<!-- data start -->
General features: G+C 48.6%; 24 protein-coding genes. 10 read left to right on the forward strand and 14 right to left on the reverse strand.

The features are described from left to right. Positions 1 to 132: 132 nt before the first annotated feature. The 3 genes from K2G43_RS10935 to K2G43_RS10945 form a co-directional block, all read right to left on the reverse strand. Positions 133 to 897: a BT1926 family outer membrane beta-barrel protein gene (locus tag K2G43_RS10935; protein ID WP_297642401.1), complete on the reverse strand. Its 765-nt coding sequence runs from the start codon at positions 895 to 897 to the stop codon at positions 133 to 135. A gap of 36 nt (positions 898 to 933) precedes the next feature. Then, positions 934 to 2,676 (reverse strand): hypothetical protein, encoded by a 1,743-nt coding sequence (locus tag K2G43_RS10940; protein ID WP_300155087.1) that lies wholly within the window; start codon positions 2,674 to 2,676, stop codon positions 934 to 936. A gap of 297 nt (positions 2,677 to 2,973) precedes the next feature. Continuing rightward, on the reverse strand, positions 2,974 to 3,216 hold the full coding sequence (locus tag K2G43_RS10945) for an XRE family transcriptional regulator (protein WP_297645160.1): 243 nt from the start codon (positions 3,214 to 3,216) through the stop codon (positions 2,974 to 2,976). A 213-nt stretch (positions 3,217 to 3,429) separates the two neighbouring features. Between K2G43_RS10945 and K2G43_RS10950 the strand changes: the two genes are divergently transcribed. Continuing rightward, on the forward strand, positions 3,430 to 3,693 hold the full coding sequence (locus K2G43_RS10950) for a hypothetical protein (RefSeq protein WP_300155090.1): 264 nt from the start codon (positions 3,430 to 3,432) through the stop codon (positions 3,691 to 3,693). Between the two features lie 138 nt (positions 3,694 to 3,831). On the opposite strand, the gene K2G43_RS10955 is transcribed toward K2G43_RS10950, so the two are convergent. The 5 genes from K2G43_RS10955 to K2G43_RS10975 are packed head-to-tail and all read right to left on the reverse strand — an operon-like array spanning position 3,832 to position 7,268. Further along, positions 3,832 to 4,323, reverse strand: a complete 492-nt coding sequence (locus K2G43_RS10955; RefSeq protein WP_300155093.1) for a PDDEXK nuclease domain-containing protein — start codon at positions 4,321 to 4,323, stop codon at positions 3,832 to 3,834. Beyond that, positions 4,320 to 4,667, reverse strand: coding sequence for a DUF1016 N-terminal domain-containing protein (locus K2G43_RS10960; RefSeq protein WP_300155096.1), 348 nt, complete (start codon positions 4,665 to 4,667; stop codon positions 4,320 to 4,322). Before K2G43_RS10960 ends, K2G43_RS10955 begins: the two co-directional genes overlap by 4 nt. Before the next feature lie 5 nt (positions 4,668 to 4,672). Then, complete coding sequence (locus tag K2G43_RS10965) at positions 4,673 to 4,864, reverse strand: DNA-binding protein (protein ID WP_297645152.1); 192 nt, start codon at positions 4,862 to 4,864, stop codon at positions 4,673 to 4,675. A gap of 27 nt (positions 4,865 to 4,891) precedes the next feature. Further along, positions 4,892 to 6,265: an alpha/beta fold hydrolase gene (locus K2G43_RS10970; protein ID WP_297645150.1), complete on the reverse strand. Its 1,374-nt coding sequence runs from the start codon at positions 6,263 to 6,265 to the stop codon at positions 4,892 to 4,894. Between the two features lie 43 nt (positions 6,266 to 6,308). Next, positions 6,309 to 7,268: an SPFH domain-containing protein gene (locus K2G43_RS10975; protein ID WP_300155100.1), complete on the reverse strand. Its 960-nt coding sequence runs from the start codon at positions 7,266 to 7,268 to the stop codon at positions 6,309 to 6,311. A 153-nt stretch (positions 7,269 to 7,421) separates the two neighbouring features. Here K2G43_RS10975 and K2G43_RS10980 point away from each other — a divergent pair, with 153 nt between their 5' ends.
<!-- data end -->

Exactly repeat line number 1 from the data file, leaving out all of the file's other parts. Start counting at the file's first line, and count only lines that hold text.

General features: G+C 48.6%; 24 protein-coding genes. 10 read left to right on the forward strand and 14 right to left on the reverse strand.